Revisiting the Intellectual Foundations of Conservatism — One Book at a Time

by Suzanne Munson

From time to time, members of every great movement such as American Conservatism need to stop, take a breath, and see where the movement is going. Great movements, founded by great individuals, can sometimes be hijacked by lesser minds.

Many of the founders of modern conservatism were intellectuals. William F. Buckley was able to criticize liberalism articulately from the foundation of a fine education, intellectual curiosity, and deep reading.

While there are knowledgeable thought-leaders in today’s conservative movement, there are others who call themselves conservatives who may be giving the movement an unfortunate image.

The Merriam-Webster Dictionary defines conservatism as “a political philosophy based on tradition and social stability, stressing established institutions, and preferring gradual development to abrupt change.” Much more can be added to this definition, such as limited government, fiscal responsibility, and a belief in traditional, wholesome values.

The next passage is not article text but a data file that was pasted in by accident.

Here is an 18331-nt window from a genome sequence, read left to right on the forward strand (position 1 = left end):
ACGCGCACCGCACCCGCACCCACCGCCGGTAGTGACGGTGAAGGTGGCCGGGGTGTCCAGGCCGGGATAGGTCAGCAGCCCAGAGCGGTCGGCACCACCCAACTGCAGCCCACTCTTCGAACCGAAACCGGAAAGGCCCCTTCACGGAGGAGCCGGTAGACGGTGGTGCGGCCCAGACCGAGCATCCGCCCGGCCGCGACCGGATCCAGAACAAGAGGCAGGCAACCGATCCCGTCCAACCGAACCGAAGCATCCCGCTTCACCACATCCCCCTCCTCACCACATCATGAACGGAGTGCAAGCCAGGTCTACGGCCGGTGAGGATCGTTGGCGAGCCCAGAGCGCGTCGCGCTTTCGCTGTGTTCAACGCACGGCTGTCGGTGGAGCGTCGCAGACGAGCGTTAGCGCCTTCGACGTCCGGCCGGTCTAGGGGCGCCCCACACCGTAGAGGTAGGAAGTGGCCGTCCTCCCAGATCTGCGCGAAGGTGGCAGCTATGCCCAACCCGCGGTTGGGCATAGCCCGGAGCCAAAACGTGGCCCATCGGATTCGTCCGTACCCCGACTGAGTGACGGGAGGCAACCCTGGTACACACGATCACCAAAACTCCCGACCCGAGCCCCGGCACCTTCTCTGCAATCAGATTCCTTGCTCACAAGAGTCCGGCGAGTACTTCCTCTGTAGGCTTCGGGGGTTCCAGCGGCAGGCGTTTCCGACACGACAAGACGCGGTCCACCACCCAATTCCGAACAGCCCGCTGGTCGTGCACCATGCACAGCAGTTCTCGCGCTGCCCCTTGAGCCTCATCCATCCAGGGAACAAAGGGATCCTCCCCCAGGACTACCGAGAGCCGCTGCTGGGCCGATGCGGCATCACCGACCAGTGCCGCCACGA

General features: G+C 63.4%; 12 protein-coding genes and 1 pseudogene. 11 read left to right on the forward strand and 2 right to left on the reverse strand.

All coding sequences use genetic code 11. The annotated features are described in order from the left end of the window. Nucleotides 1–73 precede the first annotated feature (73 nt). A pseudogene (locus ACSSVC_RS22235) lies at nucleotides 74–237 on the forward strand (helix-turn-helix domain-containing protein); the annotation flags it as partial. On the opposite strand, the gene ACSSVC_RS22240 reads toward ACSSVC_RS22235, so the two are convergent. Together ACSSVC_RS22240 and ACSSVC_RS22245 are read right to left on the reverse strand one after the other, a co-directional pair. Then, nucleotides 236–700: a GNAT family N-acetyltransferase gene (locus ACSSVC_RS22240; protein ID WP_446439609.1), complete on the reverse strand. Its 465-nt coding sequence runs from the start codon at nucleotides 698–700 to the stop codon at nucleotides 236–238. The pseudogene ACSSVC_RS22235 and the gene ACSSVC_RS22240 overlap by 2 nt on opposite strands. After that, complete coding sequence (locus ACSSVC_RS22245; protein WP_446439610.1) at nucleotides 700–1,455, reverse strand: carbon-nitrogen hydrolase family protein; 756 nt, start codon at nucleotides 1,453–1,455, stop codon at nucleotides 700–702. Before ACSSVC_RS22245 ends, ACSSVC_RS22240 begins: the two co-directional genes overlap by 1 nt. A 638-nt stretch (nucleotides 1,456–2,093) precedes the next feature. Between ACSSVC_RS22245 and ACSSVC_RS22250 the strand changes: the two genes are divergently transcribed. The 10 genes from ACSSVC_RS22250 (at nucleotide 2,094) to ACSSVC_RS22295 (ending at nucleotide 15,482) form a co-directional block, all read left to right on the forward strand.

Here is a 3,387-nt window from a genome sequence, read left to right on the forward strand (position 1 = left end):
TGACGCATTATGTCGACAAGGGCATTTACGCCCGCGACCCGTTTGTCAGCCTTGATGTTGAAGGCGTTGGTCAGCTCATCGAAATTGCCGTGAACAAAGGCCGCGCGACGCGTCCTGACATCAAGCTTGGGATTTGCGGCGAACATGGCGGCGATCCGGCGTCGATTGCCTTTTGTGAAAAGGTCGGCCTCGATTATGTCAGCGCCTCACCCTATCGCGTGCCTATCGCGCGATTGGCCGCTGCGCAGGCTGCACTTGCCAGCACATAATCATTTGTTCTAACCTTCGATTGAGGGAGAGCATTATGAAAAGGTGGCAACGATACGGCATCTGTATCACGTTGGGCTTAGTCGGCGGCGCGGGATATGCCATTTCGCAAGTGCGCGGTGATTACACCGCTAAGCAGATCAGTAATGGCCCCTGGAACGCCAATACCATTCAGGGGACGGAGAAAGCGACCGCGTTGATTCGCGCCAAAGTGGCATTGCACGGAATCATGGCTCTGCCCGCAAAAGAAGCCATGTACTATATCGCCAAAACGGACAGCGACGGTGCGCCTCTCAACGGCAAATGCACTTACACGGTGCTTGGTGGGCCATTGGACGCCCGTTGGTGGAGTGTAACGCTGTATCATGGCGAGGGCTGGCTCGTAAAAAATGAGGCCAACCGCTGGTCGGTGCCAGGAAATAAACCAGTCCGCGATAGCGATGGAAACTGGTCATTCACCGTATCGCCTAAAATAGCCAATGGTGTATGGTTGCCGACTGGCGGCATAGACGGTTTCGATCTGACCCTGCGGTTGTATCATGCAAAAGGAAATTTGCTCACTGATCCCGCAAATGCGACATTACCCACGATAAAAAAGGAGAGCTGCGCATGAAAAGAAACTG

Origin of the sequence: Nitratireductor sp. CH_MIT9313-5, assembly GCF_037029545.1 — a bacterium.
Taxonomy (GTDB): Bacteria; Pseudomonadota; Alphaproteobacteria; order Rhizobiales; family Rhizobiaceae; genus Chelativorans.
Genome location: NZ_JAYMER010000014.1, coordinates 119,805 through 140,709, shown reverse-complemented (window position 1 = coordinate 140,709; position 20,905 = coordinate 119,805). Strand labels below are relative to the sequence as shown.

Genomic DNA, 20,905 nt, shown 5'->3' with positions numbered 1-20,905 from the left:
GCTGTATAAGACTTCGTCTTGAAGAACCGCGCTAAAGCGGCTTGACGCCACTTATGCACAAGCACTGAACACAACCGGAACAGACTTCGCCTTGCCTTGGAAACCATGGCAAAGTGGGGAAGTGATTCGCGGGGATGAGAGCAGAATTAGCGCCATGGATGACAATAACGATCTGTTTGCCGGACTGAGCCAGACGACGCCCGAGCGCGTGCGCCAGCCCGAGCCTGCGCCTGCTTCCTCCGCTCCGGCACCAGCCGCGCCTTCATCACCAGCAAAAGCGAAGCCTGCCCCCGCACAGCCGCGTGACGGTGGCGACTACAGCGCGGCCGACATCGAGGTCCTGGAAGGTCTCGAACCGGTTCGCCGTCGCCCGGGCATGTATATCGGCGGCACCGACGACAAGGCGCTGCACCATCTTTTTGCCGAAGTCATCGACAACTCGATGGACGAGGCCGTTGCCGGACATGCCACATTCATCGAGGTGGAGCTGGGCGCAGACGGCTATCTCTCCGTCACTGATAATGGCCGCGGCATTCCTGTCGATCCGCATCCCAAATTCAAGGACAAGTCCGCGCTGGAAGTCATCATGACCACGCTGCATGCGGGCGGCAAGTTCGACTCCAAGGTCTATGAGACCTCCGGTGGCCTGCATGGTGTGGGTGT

It is interesting to examine a recent incident in Florida to see where some who term themselves “conservatives” have created an embarrassing situation. Members of a book club, reported to consist of conservative members, rescinded an invitation to a respected author to speak to their group.

The program was a book and author event at $100 a plate, so one would assume some level of education and sophistication. Rachel Beanland, a well-regarded Richmond, Virginia author and teacher, was invited to speak about her new novel, The House Is on Fire.